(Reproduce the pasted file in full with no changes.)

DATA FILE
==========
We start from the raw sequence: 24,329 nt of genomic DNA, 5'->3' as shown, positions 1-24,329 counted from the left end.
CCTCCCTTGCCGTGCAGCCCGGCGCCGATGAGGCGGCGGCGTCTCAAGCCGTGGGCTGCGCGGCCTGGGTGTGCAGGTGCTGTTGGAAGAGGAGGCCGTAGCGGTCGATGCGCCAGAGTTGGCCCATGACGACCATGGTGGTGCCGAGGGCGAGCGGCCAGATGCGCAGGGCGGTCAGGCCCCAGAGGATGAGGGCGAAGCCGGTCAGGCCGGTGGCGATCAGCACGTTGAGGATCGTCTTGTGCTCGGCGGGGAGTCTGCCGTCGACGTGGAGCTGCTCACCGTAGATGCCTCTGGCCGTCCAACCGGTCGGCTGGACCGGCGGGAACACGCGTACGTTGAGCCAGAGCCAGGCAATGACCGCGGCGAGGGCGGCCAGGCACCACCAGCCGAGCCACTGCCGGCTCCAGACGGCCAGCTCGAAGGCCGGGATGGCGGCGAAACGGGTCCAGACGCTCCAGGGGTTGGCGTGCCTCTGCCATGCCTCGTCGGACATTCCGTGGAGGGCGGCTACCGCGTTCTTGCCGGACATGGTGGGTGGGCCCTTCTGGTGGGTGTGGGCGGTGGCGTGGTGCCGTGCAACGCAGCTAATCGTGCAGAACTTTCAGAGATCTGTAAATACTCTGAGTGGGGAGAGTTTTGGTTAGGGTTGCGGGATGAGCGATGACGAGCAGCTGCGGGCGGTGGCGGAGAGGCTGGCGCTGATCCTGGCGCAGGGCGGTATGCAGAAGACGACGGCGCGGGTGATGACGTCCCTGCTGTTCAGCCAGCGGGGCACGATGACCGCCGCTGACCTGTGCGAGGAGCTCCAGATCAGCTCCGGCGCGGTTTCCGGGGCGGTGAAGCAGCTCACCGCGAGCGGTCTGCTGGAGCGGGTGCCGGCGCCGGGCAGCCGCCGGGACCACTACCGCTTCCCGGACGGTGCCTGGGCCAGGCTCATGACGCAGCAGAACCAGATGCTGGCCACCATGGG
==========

We start from the raw sequence: 24,329 nt of genomic DNA, 5'->3' as shown, positions 1-24,329 counted from the left end.
CCTCCCTTGCCGTGCAGCCCGGCGCCGATGAGGCGGCGGCGTCTCAAGCCGTGGGCTGCGCGGCCTGGGTGTGCAGGTGCTGTTGGAAGAGGAGGCCGTAGCGGTCGATGCGCCAGAGTTGGCCCATGACGACCATGGTGGTGCCGAGGGCGAGCGGCCAGATGCGCAGGGCGGTCAGGCCCCAGAGGATGAGGGCGAAGCCGGTCAGGCCGGTGGCGATCAGCACGTTGAGGATCGTCTTGTGCTCGGCGGGGAGTCTGCCGTCGACGTGGAGCTGCTCACCGTAGATGCCTCTGGCCGTCCAACCGGTCGGCTGGACCGGCGGGAACACGCGTACGTTGAGCCAGAGCCAGGCAATGACCGCGGCGAGGGCGGCCAGGCACCACCAGCCGAGCCACTGCCGGCTCCAGACGGCCAGCTCGAAGGCCGGGATGGCGGCGAAACGGGTCCAGACGCTCCAGGGGTTGGCGTGCCTCTGCCATGCCTCGTCGGACATTCCGTGGAGGGCGGCTACCGCGTTCTTGCCGGACATGGTGGGTGGGCCCTTCTGGTGGGTGTGGGCGGTGGCGTGGTGCCGTGCAACGCAGCTAATCGTGCAGAACTTTCAGAGATCTGTAAATACTCTGAGTGGGGAGAGTTTTGGTTAGGGTTGCGGGATGAGCGATGACGAGCAGCTGCGGGCGGTGGCGGAGAGGCTGGCGCTGATCCTGGCGCAGGGCGGTATGCAGAAGACGACGGCGCGGGTGATGACGTCCCTGCTGTTCAGCCAGCGGGGCACGATGACCGCCGCTGACCTGTGCGAGGAGCTCCAGATCAGCTCCGGCGCGGTTTCCGGGGCGGTGAAGCAGCTCACCGCGAGCGGTCTGCTGGAGCGGGTGCCGGCGCCGGGCAGCCGCCGGGACCACTACCGCTTCCCGGACGGTGCCTGGGCCAGGCTCATGACGCAGCAGAACCAGATGCTGGCCACCATGGG